Record Display for the EPA National Library Catalog

RECORD NUMBER: 2 OF 3

OLS Field Name OLS Field Data
Main Title Kinetics of Water-Rock Interaction [electronic resource] /
Type EBOOK
Author Brantley, Susan L.
Other Authors
Author Title of a Work
Kubicki, James D.
White, Art F.
Publisher Springer New York,
Year Published 2008
Call Number QE514-516.5
ISBN 9780387735634
Subjects Geography. ; Life sciences. ; Geochemistry. ; Hydraulic engineering. ; Soil conservation. ; Surfaces (Physics).
Internet Access
Description Access URL
http://dx.doi.org/10.1007/978-0-387-73563-4
Collation online resource.
Notes
Due to license restrictions, this resource is available to EPA employees and authorized contractors only
Contents Notes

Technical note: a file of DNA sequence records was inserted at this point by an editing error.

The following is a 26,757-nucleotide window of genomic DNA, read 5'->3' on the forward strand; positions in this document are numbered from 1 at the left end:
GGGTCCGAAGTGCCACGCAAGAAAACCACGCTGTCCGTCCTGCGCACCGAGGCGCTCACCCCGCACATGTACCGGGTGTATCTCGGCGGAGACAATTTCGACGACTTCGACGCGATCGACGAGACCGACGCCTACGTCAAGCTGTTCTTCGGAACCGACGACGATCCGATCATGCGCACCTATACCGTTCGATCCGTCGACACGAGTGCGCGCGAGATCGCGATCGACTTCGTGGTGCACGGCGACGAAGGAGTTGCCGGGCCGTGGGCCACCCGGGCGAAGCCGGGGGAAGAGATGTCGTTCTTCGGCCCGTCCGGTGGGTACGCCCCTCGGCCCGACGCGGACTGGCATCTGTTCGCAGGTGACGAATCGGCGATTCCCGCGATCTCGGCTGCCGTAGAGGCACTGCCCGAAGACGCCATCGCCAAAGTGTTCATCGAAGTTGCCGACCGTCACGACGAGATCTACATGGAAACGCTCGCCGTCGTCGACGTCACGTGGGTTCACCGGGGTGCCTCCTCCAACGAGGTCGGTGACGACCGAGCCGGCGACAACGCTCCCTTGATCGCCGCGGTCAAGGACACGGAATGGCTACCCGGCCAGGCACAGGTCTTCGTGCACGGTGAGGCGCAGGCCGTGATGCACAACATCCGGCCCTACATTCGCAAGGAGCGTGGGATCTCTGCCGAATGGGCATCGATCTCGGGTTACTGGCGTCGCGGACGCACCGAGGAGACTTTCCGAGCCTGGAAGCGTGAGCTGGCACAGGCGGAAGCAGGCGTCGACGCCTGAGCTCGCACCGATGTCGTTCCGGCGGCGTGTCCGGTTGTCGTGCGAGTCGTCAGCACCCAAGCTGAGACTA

Analysis of Rates of Geochemical Reactions -- Transition State Theory and Molecular Orbital Calculations Applied to Rates and Reaction Mechanisms in Geochemical Kinetics -- The Mineral-Water Interface -- Kinetics of Sorption-Desorption -- Kinetics of Mineral Dissolution -- Data Fitting Techniques with Applications to Mineral Dissolution Kinetics -- Nucleation, Growth, and Aggregation of Mineral Phases: Mechanisms and Kinetic Controls -- Microbiological Controls on Geochemical Kinetics 1: Fundamentals and Case Study on Microbial Fe(III) Oxide Reduction -- Microbiological Controls on Geochemical Kinetics 2: Case Study on Microbial Oxidation of Metal Sulfide Minerals and Future Prospects -- Quantitative Approaches to Characterizing Natural Chemical Weathering Rates -- Geochemical Kinetics and Transport -- Isotope Geochemistry as a Tool for Deciphering Kinetics of Water-Rock Interaction -- Kinetics of Global Geochemical Cycles. Systems at the surface of the Earth are continually responding to energy inputs derived from solar radiation or from the radiogenic heat in the interior. These energy inputs drive plate movements and erosion, exposing metastable mineral phases at the Earth's surface. In addition, these energy fluxes are harvested and transformed by living organisms. As long as these processes persist, chemical disequilibrium at the Earth's surface will be perpetuated. Chemical disequilibrium is also driven by human activities related to production of food, extraction of water and energy resources, and burial of wastes. To understand how the surface of the Earth will change over time, we must understand the rates at which reactions occur and the chemical feedbacks that relate these reactions across extreme temporal and spatial scales. This book addresses fundamental and applied questions concerning the rates of water-rock interactions driven by tectonic, climatic, and anthropogenic forcings.